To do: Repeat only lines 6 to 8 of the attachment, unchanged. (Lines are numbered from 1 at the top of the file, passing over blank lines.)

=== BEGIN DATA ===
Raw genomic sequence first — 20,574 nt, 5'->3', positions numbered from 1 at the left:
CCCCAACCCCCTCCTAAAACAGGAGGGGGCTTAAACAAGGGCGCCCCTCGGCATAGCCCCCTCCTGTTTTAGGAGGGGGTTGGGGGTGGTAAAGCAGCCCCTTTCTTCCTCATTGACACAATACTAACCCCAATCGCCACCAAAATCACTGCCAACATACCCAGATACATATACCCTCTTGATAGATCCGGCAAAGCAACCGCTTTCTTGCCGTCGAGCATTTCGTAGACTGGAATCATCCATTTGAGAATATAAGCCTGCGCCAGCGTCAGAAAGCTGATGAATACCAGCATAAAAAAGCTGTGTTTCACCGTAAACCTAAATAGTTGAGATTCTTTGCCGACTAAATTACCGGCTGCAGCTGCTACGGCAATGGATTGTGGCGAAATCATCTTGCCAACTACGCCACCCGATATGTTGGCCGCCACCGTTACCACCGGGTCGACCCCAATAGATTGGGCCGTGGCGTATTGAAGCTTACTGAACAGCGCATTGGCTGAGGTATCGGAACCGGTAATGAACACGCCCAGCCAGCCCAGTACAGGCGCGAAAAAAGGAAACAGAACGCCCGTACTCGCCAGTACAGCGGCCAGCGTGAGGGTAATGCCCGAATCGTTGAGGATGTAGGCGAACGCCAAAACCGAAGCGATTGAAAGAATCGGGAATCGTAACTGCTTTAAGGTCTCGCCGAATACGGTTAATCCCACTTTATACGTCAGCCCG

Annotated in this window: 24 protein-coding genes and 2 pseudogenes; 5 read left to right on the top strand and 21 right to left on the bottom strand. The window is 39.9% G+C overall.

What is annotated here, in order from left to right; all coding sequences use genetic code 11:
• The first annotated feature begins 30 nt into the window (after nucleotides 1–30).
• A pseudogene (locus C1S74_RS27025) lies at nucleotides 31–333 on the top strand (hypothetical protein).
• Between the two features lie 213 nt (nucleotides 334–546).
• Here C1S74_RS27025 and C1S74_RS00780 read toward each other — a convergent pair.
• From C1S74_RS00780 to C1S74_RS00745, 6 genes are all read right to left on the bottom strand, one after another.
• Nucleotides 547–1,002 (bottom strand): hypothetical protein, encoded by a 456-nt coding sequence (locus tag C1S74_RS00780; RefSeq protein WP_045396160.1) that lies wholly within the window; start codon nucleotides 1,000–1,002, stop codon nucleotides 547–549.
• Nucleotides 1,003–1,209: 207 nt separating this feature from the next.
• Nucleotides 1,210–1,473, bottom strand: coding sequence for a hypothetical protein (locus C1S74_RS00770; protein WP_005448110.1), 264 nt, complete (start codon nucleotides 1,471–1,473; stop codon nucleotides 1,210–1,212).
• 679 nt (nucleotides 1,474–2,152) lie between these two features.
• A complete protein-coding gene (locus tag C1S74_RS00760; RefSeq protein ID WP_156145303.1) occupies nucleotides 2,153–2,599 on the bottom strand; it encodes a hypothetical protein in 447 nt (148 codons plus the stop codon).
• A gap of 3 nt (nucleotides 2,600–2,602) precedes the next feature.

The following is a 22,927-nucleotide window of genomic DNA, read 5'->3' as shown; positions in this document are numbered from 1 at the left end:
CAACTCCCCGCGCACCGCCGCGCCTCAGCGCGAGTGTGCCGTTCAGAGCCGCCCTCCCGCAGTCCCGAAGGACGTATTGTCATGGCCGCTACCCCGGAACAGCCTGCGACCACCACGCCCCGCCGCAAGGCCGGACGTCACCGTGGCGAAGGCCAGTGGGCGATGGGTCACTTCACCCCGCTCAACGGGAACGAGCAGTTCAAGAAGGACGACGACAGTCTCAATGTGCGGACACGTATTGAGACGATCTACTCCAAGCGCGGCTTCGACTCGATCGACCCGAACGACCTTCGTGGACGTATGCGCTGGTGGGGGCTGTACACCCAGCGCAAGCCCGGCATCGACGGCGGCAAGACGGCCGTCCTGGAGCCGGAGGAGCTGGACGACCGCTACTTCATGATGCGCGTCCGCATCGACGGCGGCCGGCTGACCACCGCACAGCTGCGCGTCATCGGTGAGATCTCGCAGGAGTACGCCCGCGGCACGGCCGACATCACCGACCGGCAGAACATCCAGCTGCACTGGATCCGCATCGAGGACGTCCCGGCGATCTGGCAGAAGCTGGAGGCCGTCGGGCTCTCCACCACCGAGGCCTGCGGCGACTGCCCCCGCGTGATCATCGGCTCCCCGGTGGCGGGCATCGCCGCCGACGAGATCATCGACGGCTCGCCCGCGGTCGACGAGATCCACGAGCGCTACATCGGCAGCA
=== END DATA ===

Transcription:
• A pseudogene (locus C1S74_RS27025) lies at nucleotides 31–333 on the top strand (hypothetical protein).
• Between the two features lie 213 nt (nucleotides 334–546).
• Here C1S74_RS27025 and C1S74_RS00780 read toward each other — a convergent pair.